In so many of these cases, we hear the parents of children with cancer describe their gamble as an all or nothing game. Either physicians save their child or fail their child. There is no in between, and their desperation is understandable. However, there are halfway points, and while they will feel unacceptable to the parents at the time, there is such a thing as palliative care, which reduces the suffering of everyone involved, especially the patient. It is at this point of abject misery and desperation that Burzynski springs with what he calls “hope.”

In my years working on sketchy claims, I have come to realize that there are two things that anyone can sell, and people will buy it eagerly. The first is flattery. The second is hope. And there is no limit on the price you can exact from desperate parents who are looking for the latter.

And he always tells them exactly what they want to hear. According to Luna’s website:

There is no more treatment that can be done in the UK. We went home and cried for several days then we looked at Luna and thought hang on she’s not crying we cannot give up she has fought so long and hard and not a day passes that through all of this she hasn’t smiled. So we searched and searched asked questions and somehow found contact with another family who’s daughter had exactly the same disease and discovered there was something out there.

A treatment call Antineoplaston therapy which has had amazing results in the US. We have to try this.

The cost to meet the Doctor for assessment is £20,000

If Luna is accepted the treatment then costs £50,000 a year.

This is absurd. There are limited cases where a patient might expect to pay to be in a clinical trial, but the types of trials that Burzynski is doing certainly don’t qualify. Most pharmaceutical companies, when they are developing a drug, offer patients care and treatment free of charge because the patients are volunteering to put their bodies on the line. Burzynski does not technically charge for the antineoplastons, but he charges for everything else that could possibly be related to ANP–visits, phone calls, consults, etc. This does not resemble the business model of someone who expects to eventually make a return on an approved drug, and remember, if he is genuinely going to cure cancer, he is going to be able to charge whatever he likes. The fact that innumerable other startups get their drugs to market without B’s revenue stream is deeply, deeply suspicious.

In late May, and early June, Luna’s story was in the media, in The Sun, in the Watford Observer, and the Sunday Express as the family was actively raising money for Burzynski.

At the end of July, 2011, the family arrived in the United States searching for a cure. By the end of August, back in the UK, they knew that they would be in Houston by September 12.

The traditional treatment seems to be having an effect, keeping the disease from growing. It is an “effective agent,” perhaps the best possible outcome at this point. Nonetheless, the family presses ahead fundraising for Burzynski. They raised £100,000 for Burzynski in a mere 8 weeks.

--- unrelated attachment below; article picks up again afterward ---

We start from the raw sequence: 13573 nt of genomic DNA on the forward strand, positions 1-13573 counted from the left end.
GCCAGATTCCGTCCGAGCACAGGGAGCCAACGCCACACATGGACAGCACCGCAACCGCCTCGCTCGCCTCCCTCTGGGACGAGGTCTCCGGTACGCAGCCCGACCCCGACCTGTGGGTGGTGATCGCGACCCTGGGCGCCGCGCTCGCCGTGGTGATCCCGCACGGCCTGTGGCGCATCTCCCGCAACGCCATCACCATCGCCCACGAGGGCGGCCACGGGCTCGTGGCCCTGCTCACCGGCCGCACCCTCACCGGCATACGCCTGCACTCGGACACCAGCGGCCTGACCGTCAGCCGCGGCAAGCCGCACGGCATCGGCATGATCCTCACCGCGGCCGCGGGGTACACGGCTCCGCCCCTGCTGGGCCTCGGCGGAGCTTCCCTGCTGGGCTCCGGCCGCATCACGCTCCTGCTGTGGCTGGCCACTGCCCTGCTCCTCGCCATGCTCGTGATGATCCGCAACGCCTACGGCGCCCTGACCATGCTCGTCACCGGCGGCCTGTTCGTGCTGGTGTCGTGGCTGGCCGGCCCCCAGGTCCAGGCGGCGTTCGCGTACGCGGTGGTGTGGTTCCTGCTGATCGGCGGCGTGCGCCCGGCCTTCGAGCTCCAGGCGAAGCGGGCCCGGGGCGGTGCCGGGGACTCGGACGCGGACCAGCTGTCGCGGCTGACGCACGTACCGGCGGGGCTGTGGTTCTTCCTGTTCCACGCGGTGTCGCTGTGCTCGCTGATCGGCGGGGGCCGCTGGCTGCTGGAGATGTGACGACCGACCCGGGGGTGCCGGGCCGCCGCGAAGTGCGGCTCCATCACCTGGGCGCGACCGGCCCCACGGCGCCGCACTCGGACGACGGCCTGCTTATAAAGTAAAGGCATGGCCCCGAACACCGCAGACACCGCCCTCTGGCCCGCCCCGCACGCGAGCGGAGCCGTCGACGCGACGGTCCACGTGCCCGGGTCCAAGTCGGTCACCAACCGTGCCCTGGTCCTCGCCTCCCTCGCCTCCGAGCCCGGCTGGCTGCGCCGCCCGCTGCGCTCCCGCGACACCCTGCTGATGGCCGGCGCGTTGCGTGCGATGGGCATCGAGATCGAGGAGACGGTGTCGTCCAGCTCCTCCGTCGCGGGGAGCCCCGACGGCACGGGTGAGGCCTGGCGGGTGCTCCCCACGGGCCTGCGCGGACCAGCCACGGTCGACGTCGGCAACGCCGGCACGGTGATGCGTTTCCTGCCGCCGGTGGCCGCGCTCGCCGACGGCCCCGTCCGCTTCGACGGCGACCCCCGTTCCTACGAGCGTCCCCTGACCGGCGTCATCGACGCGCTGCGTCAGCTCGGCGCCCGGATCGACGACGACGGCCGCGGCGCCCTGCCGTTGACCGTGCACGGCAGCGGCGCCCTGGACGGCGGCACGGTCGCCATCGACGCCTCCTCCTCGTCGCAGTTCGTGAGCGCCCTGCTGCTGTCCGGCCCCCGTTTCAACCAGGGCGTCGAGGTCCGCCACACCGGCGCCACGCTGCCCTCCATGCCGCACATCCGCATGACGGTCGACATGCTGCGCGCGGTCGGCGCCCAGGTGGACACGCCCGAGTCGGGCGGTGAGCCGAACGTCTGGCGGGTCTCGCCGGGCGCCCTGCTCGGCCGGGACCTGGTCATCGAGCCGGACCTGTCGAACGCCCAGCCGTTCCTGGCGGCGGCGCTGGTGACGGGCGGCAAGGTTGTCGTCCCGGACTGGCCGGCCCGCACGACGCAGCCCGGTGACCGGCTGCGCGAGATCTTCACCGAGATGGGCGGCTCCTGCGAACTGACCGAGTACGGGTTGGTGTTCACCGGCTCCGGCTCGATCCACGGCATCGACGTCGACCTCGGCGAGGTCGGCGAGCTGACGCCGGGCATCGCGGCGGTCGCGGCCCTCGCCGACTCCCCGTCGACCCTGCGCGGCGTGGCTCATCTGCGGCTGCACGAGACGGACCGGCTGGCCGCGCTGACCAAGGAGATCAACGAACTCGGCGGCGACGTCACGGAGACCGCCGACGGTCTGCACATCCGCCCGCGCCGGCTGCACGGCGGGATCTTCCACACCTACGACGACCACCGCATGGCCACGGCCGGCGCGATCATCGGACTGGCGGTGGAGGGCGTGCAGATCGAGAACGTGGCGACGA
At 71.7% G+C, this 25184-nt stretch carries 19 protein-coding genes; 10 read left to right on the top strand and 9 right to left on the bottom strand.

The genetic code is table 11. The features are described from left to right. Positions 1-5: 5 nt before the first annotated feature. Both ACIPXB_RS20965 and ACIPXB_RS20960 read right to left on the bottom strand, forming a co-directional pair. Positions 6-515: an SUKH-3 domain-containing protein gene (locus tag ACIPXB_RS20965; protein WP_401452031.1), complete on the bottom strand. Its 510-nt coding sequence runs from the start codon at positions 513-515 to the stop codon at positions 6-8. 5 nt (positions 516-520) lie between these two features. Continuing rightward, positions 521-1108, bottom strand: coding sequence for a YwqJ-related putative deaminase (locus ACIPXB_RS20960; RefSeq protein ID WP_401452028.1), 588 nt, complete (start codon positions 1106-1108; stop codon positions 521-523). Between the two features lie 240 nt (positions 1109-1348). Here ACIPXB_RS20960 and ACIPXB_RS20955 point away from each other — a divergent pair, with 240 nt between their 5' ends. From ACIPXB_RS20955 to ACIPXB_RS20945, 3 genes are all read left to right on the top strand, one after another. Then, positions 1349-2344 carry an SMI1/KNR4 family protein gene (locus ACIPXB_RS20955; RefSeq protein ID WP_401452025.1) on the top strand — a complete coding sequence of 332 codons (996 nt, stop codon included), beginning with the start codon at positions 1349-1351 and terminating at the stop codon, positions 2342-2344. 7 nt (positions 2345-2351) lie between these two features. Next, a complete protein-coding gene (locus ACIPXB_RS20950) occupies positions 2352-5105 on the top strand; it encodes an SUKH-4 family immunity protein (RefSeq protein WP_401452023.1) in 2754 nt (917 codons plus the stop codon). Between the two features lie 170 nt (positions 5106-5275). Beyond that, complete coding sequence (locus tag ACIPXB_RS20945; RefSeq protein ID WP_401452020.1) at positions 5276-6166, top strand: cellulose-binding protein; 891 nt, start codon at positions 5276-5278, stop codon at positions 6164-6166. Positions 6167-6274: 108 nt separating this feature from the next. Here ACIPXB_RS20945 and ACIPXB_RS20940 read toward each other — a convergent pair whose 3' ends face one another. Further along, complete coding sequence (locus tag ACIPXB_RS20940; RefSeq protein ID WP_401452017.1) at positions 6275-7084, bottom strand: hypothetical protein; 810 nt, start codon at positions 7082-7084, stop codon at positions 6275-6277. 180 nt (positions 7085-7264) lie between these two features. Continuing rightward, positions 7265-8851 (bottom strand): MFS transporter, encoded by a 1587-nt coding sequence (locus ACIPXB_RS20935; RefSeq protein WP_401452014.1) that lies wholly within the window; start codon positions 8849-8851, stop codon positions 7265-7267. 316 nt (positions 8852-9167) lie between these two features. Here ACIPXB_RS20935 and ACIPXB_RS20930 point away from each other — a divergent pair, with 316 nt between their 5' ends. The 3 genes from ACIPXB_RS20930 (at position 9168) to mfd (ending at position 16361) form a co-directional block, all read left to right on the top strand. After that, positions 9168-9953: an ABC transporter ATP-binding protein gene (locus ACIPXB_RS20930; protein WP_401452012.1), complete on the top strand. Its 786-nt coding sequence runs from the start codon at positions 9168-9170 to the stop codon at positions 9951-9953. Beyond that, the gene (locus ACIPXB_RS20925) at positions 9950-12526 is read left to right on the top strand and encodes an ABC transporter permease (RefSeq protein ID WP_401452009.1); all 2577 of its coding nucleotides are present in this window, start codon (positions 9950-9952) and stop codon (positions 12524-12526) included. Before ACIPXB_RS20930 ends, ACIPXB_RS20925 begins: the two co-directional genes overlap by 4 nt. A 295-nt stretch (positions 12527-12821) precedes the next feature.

They report to their consultant in the UK after their trip that Burzynski told them that he has 30% of patients have a good reaction, using the metric of “stable disease.” This is criteria is problematic, though. According to a site review at Burzynski’s clinic:

“Moving from protocols to results, I am surprised by Dr. Burzynski’s statement that stable disease is a positive outcome. That runs contrary to established criteria for trial design. In the context of phase II trials, which are short-term studies, stable disease is not reported as a positive outcome.”

After this consult in the UK, Luna’s doctor remarks,

“But what you hear quite a lot is, ‘how do you know that he or she is going to be ‘the one [who has a successful ‘miracle’ treatment]? … And the phrase that makes my heart sink is ‘We’d never forgive ourselves if…’. Actually, it’s not about them forgiving themselves. It’s about them doing the best for their child. And the focus should be what’s happening for the individual child rather than parental emotions. It’s tough because it’s so understandable […] that you are going to do everything in your power to hunt down the last chance of cure, but where that becomes a futile exercise is a difficult call, a difficult line.”

This is the point that an ethical, concerned doctor takes away from a professional lifetime of caring for children, something that Burznyski seems to have never considered. (It apparently doesn’t fit his business model.)

On October 10th, the family posts a photo of themselves in front of the Burzynski Clinic. As best I can tell, a lot of patients take the same photo. It’s like being forced to watch a horror movie again and again.

Only one week later, however, on October 17, the message goes out:

Little Luna is currently in hospital and not too well. Our thoughts are with all of you xxxxx

So quickly does Luna’s condition deteriorate it’s difficult not to think about how quickly Rachel M. nosedived this fall after starting ANP and how groggy she was. According to an interview with Luna’s mother in the Watford Observer, the treatment put Luna in the hospital:

However, Mrs Petagine said the treatment at The Burzynski Clinic was actually killing her daughter.

She added: “The treatment was – what was happening – was actually killing Luna because it put this pressure on her brain stem.”